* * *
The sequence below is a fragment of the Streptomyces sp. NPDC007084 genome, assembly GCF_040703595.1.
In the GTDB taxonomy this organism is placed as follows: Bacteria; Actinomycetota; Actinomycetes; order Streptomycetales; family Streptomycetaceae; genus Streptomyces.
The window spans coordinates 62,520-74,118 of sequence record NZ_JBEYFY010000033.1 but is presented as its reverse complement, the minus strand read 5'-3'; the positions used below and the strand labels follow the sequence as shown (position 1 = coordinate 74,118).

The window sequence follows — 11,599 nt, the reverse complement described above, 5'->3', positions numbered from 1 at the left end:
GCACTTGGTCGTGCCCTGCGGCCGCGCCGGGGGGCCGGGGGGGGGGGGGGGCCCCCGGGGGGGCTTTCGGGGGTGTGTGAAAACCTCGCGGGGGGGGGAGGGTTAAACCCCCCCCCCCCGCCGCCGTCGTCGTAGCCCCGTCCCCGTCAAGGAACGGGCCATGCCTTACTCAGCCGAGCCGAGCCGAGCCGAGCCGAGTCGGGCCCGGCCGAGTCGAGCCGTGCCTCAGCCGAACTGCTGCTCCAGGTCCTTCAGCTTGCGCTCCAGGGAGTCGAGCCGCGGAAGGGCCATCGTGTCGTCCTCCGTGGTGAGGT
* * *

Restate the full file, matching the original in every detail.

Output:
The sequence below is a fragment of the Streptomyces sp. NPDC007084 genome, assembly GCF_040703595.1.
In the GTDB taxonomy this organism is placed as follows: Bacteria; Actinomycetota; Actinomycetes; order Streptomycetales; family Streptomycetaceae; genus Streptomyces.
The window spans coordinates 62,520-74,118 of sequence record NZ_JBEYFY010000033.1 but is presented as its reverse complement, the minus strand read 5'-3'; the positions used below and the strand labels follow the sequence as shown (position 1 = coordinate 74,118).

The window sequence follows — 11,599 nt, the reverse complement described above, 5'->3', positions numbered from 1 at the left end:
GCACTTGGTCGTGCCCTGCGGCCGCGCCGGGGGGCCGGGGGGGGGGGGGGGCCCCCGGGGGGGCTTTCGGGGGTGTGTGAAAACCTCGCGGGGGGGGGAGGGTTAAACCCCCCCCCCCCGCCGCCGTCGTCGTAGCCCCGTCCCCGTCAAGGAACGGGCCATGCCTTACTCAGCCGAGCCGAGCCGAGCCGAGCCGAGTCGGGCCCGGCCGAGTCGAGCCGTGCCTCAGCCGAACTGCTGCTCCAGGTCCTTCAGCTTGCGCTCCAGGGAGTCGAGCCGCGGAAGGGCCATCGTGTCGTCCTCCGTGGTGAGGT